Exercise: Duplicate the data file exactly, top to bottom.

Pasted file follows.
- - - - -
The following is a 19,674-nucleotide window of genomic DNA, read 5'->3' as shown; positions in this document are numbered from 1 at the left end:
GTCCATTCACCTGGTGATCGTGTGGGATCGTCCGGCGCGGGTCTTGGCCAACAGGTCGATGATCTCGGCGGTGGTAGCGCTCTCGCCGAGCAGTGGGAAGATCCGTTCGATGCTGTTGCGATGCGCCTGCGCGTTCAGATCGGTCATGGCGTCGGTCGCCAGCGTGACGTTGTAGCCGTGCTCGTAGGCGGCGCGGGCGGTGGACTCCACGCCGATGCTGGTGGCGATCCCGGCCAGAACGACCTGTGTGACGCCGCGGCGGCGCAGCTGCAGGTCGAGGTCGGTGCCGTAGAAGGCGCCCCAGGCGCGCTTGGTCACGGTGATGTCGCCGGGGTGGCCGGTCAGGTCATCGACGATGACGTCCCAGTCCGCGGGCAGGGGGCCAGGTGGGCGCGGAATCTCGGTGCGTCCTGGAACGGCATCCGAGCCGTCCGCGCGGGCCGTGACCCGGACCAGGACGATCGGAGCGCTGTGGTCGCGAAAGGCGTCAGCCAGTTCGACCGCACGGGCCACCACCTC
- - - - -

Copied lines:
The following is a 19,674-nucleotide window of genomic DNA, read 5'->3' as shown; positions in this document are numbered from 1 at the left end:
GTCCATTCACCTGGTGATCGTGTGGGATCGTCCGGCGCGGGTCTTGGCCAACAGGTCGATGATCTCGGCGGTGGTAGCGCTCTCGCCGAGCAGTGGGAAGATCCGTTCGATGCTGTTGCGATGCGCCTGCGCGTTCAGATCGGTCATGGCGTCGGTCGCCAGCGTGACGTTGTAGCCGTGCTCGTAGGCGGCGCGGGCGGTGGACTCCACGCCGATGCTGGTGGCGATCCCGGCCAGAACGACCTGTGTGACGCCGCGGCGGCGCAGCTGCAGGTCGAGGTCGGTGCCGTAGAAGGCGCCCCAGGCGCGCTTGGTCACGGTGATGTCGCCGGGGTGGCCGGTCAGGTCATCGACGATGACGTCCCAGTCCGCGGGCAGGGGGCCAGGTGGGCGCGGAATCTCGGTGCGTCCTGGAACGGCATCCGAGCCGTCCGCGCGGGCCGTGACCCGGACCAGGACGATCGGAGCGCTGTGGTCGCGAAAGGCGTCAGCCAGTTCGACCGCACGGGCCACCACCTC